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John Reyes runs with a mission

Good Dirt

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Staff Sgt. John Reyes: 'I chose to carry the flag to honor those who have died.' - TIM BERGSTEN
  • Tim Bergsten
  • Staff Sgt. John Reyes: 'I chose to carry the flag to honor those who have died.'

It won't be the cover of Rolling Stone, but for John Isaac Reyes it could be the next best thing ... the cover of Runner's World magazine.

The 34-year-old Army staff sergeant from Colorado Springs is among five male finalists, one of whom will be selected for the December cover. The magazine's editors wanted inspirational stories that describe how running changed their lives. A national search netted thousands of applicants, but they found what they wanted in Reyes' story.

"I saw they were looking for people to apply, and I thought, whatever, I guess I'll do it," Reyes says.

Enlisted for 15 years and counting, Reyes was deployed five times, serving in Iraq, Afghanistan and Kuwait. He began his career as a machine gunner and worked his way up to squad leader, performing the tough jobs, patrolling narrow, dangerous streets common in Middle Eastern cities. His platoon, called "Shadow," engaged in many gunfights. He suffered shrapnel wounds to his femur, triceps and forearm in Fallujah, where he and his men fought every day for a month in 2004. A year later, Shadow battled in Mosul.

Ten soldiers in Reyes' unit lost their lives. The experience left many with post-traumatic stress disorder (PTSD). Reyes came home a different man, troubled and angry. He says he was not diagnosed with PTSD, but his anger issues were a problem, and he often directed that anger at civilians as he struggled to make sense of life at home.

"It was the complaining that got to me," Reyes says. "People in Kuwait, in Iraq and Afghanistan, there are kids walking barefooted, eating nothing but rice, wearing the same clothes every day, and people here would complain about simple things that really didn't matter."

Anger management therapy helped him sort through those issues. An athlete for much of his life, he played football in high school and enjoyed short runs by himself. As an adult, his therapist encouraged him to pursue running to help suppress the negative energy that boiled within him.

"I tried it, I ran more, I ran farther," he says. "I picked up trail running and it helped a lot. Out there, you're really not focused on anything except trying to not trip and fall down. Out there, the old personal issues are not important."

His battle isn't over, but he is helping lead the way for others. Reyes is now the athletic director for Team Red, White and Blue in Colorado Springs, an organization that works to "enrich the lives of America's veterans by connecting them to their community through physical and social activity." (Check out Team RWB's Facebook page. The local group is part of a national organization, teamrwb.org.)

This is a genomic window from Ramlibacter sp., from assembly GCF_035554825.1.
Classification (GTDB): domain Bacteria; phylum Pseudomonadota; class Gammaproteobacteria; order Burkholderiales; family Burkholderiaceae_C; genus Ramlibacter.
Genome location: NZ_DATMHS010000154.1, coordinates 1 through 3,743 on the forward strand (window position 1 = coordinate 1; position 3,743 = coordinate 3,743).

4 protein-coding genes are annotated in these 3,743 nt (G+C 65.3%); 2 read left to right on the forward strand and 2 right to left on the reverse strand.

It's common to see team members participating in runs and cycling events throughout the Pikes Peak region. Everyone — military and civilian — is welcome to participate. "Just give it a try. That's what I tell people," Reyes says. "It opened my eyes. We're just trying to help each other. We don't care how fast or slow you are. It's just about being together, being healthy and having fun."

But the work is serious, and the team has been rocked by the crushing and dark effects of PTSD. Two members of Team RWB took their own lives in the past few months.

"That's one of the main problems," Reyes says. "Soldiers getting out [of the military], they don't know how to cope at home. One of my friends was in jail five times. He came here to get better, and he did. He was two months sober, going to church, going on trail runs. But something triggered him; he picked up the alcohol and drugs again."

That man committed suicide. Nine of Reyes' military friends have died that way.

He remembers them by carrying the U.S. flag in local running races. Reyes is not the fastest runner, but his stride has purpose as the Stars and Stripes catch the breeze above him. It is a moving sight.

"I didn't start carrying the flag until I joined Team RWB," he says. "It was my choice. I started my running and I wanted it to mean something. I chose to carry the flag to honor those who have died from suicide and my buddies who were killed in action, too."

If he isn't selected for the cover of Runner's World, Reyes said the magazine will still print a short story and photo of all the finalists. Short video interviews with the runners can be found here.

Reyes never expected to see himself in Runner's World.

"I really think the other runners have stories that are more inspirational than mine," he says.

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